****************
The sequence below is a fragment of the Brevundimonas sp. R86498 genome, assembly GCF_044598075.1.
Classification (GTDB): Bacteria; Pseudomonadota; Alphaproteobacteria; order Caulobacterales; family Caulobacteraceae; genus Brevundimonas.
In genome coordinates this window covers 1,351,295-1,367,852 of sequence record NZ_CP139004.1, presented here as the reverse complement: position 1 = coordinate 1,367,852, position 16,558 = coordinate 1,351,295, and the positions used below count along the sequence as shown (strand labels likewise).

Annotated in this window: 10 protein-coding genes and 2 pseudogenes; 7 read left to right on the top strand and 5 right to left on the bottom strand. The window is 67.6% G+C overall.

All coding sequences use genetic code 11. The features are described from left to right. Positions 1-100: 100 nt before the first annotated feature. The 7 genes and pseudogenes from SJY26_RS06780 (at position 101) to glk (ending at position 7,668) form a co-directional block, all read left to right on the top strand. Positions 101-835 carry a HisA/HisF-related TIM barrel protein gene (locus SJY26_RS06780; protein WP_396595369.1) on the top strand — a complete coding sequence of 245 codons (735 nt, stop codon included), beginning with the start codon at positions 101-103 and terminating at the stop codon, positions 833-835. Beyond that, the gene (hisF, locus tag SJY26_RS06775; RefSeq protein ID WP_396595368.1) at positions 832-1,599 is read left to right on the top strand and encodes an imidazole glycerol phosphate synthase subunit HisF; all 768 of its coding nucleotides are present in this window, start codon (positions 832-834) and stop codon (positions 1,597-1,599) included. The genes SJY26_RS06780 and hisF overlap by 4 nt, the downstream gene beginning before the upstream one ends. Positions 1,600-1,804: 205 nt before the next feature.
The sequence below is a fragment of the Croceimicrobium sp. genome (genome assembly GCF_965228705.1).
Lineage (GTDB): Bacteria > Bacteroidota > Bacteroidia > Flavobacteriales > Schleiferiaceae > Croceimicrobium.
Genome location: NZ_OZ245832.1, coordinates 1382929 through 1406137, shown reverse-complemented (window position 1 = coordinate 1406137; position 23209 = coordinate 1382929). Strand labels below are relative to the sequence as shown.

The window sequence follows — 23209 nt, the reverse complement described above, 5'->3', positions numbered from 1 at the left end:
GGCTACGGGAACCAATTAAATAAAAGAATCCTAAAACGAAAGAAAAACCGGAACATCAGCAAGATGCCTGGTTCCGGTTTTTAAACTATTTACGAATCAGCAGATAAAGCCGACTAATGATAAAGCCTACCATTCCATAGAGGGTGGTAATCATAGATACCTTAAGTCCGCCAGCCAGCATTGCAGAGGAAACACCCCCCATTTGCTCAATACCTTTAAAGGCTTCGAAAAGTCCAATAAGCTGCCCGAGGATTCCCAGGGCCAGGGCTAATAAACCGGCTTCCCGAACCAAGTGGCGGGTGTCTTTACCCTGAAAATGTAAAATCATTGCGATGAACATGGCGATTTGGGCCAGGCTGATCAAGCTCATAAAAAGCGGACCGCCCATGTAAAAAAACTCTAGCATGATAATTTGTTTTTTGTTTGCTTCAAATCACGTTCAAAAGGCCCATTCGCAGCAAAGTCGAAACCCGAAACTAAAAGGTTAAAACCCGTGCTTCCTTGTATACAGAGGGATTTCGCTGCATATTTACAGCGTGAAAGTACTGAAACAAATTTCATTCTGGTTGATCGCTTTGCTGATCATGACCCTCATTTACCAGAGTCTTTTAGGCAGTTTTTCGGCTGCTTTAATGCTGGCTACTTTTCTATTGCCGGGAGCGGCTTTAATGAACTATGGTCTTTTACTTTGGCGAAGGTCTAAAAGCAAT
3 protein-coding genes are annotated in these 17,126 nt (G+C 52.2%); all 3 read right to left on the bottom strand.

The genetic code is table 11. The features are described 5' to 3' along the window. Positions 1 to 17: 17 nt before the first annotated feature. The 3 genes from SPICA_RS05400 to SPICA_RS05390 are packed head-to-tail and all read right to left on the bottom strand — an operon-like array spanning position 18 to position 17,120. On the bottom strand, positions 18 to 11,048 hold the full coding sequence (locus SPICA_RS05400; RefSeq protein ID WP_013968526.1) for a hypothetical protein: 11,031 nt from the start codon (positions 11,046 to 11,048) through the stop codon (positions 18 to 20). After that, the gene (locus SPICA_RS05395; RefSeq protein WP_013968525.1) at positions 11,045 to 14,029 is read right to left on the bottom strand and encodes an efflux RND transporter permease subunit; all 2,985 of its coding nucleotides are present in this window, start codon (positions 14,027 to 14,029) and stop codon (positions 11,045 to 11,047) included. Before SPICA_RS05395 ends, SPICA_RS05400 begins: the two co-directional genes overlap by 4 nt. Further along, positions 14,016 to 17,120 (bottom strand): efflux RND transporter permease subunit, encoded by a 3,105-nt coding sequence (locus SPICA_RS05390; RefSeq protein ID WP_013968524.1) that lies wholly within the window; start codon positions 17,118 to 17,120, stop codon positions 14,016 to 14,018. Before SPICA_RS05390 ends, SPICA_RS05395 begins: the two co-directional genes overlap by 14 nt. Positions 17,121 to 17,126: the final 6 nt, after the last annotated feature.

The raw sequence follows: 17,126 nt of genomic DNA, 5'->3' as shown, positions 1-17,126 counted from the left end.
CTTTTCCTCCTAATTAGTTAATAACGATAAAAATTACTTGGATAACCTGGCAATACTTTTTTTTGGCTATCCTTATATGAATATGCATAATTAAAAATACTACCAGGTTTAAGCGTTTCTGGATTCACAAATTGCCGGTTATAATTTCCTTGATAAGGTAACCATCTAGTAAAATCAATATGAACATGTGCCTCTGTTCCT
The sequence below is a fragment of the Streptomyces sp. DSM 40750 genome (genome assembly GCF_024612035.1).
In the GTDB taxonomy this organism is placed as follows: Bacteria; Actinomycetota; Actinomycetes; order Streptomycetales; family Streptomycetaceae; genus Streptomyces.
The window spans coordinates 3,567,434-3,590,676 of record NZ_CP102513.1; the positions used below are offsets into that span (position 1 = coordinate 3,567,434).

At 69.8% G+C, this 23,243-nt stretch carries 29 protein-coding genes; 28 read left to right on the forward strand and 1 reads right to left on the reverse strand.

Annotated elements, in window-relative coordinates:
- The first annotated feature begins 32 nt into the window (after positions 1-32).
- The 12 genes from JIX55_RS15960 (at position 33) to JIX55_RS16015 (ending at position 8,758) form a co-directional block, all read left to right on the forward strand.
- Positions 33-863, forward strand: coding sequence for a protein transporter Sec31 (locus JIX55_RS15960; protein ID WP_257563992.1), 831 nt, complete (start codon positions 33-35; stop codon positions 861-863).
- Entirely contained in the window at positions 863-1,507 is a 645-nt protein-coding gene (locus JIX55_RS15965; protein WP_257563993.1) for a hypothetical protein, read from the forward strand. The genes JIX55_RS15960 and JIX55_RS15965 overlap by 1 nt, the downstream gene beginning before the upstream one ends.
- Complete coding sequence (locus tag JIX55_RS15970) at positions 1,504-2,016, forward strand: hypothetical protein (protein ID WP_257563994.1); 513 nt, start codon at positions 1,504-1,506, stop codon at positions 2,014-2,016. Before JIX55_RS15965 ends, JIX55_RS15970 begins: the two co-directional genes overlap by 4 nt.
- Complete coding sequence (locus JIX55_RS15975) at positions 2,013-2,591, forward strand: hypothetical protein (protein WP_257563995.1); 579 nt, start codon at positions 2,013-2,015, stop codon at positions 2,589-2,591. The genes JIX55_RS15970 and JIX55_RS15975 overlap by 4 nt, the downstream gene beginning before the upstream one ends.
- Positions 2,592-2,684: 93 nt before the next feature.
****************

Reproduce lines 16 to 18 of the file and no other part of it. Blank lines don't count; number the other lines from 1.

In the GTDB taxonomy this organism is placed as follows: Bacteria; Actinomycetota; Actinomycetes; order Streptomycetales; family Streptomycetaceae; genus Streptomyces.
The window spans coordinates 3,567,434-3,590,676 of record NZ_CP102513.1; the positions used below are offsets into that span (position 1 = coordinate 3,567,434).

At 69.8% G+C, this 23,243-nt stretch carries 29 protein-coding genes; 28 read left to right on the forward strand and 1 reads right to left on the reverse strand.